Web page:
Task Force Urges Policy Reform to Keep MI Kids Out of Juvenile Justice System
Friday, July 22, 2022
Young people who have run-ins with the juvenile justice system are more likely to end up in the adult system. The Michigan Task Force on Juvenile Justice Reform has approved a set of recommendations this week to change that.
The goals are to improve community safety, reduce disparities and improve outcomes. The recommendations range from expanding diversion programs and funding community-based alternatives to incarceration, to creating a statewide juvenile public defense system and increasing data collection to identify racial disparities, said Jason Smith, executive director of the Michigan Center for Youth Justice.
"We are extremely happy," he said, "that the recommendation to eliminate fines and fees - juvenile court fees that impose huge immense burdens on young people and families - that that was included in the recommendations and voted on unanimously, including by judges and prosecutors."
Smith noted that the task force was comprised of court administrators, judges, prosecutors and defense attorneys, advocates, and young people and their families. He said he hopes legislators will make these recommendations into law as soon as possible.
Other recommendations include creating an advisory board of young people and their families to guide changes in the future, as well as strengthening standards for probation and residential programs.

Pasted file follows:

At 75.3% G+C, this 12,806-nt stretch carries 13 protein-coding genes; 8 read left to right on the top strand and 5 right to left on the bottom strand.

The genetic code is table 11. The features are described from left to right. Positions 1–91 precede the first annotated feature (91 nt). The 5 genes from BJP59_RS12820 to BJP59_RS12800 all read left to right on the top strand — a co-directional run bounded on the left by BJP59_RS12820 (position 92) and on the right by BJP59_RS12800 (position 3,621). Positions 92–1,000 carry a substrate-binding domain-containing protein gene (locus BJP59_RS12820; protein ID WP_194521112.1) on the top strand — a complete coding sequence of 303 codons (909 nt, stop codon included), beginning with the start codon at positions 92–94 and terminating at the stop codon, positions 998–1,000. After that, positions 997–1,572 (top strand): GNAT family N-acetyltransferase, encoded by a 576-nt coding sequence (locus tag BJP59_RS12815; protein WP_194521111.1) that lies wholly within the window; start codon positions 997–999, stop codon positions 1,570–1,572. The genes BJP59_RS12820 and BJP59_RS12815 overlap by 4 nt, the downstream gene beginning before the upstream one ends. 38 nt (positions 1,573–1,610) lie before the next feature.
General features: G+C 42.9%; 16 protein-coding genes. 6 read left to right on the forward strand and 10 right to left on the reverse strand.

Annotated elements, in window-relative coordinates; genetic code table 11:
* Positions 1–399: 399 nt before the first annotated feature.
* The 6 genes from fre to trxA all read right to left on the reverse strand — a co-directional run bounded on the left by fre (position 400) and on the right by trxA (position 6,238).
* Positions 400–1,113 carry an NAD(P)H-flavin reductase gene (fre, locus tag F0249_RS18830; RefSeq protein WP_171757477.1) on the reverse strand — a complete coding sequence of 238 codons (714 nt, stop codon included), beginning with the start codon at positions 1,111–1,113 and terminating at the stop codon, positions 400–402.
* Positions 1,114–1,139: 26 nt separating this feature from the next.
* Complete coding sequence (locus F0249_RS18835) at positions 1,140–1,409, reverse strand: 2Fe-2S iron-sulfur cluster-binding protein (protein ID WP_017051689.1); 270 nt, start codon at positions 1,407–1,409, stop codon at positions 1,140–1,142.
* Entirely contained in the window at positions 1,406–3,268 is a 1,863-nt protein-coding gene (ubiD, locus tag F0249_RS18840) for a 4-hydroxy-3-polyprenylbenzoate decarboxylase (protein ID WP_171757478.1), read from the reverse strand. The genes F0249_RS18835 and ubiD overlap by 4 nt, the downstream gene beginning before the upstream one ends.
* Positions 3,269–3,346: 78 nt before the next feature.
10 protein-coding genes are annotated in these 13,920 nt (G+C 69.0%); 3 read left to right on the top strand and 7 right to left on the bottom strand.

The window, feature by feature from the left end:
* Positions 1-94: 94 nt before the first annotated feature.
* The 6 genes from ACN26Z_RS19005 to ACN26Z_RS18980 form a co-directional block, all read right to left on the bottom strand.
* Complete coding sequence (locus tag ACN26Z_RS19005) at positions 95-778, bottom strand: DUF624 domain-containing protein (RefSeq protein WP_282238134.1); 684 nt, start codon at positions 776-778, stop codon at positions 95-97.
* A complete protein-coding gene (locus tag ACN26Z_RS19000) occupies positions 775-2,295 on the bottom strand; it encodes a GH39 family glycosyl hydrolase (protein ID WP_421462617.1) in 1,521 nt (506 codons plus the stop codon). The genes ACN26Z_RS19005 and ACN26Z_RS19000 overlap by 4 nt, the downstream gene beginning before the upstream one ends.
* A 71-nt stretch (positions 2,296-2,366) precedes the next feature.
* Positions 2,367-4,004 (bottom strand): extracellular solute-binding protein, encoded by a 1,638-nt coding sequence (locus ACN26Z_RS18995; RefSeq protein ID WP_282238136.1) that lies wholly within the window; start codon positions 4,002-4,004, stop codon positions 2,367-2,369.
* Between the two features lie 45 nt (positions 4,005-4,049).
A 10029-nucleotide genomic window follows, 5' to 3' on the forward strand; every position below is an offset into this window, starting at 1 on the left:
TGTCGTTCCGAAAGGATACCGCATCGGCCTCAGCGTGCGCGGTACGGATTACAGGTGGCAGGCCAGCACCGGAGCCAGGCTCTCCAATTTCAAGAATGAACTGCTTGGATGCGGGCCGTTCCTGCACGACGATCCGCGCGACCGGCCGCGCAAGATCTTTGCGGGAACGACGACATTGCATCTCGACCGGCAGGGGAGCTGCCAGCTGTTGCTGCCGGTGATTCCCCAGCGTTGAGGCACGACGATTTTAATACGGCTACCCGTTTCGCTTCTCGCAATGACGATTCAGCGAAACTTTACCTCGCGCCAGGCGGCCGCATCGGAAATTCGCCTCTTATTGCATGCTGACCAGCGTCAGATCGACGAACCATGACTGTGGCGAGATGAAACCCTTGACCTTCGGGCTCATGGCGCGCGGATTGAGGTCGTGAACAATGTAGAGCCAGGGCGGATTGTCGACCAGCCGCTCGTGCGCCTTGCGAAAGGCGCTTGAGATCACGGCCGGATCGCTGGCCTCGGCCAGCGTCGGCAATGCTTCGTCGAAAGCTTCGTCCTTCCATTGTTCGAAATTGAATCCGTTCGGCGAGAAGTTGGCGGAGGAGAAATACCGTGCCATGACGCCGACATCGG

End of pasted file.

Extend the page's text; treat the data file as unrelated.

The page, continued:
State Sen. Sylvia Santana, D-Detroit, said the goal is to keep young people in the juvenile-justice system from entering the adult system when they are old enough.
"I think whatever we can do as a legislative body to make sure that we are putting in the necessary tools and supports to redirect that behavior," she said, "but also redirect them towards a path forward, versus a proverbial cycle of being part of the criminal-justice system."
She said investing in youths while they are young will save Michigan money in the long run. One study shows keeping just one child from dropping out of school, using drugs and entering the system can save more than $2.5 million.
get more stories like this via email
A Nevada democracy watchdog group said social media, blogs, websites and hyperpartisan news organizations are all working overtime to spread …
Education officials in Ohio want state leaders to invest in free school meals for all students. Pandemic-era federal waivers enabling schools to …
Agriculture researchers say if the U.S. wants more farmers to adopt climate-friendly practices, they will need to be offered some proven incentives…
As the fall harvest season takes shape in South Dakota, an agricultural specialist said there are many ways motorists and farmers can avoid crashes …
Massachusetts residents are being asked to step up, just as they did five years ago, to help their fellow Americans in Puerto Rico. The …
It's been more than 50 years since the White House held a gathering about the effects of hunger across the nation. In 1969, the White House held its …
By Caleigh Wells for KCRW.Broadcast version by Suzanne Potter for California News Service reporting for the KCRW-Public News Service Collaboration Wh…
As the midterm elections approach, there are concerns about whether Latino voters will turn out as much as they have in past elections. In New York…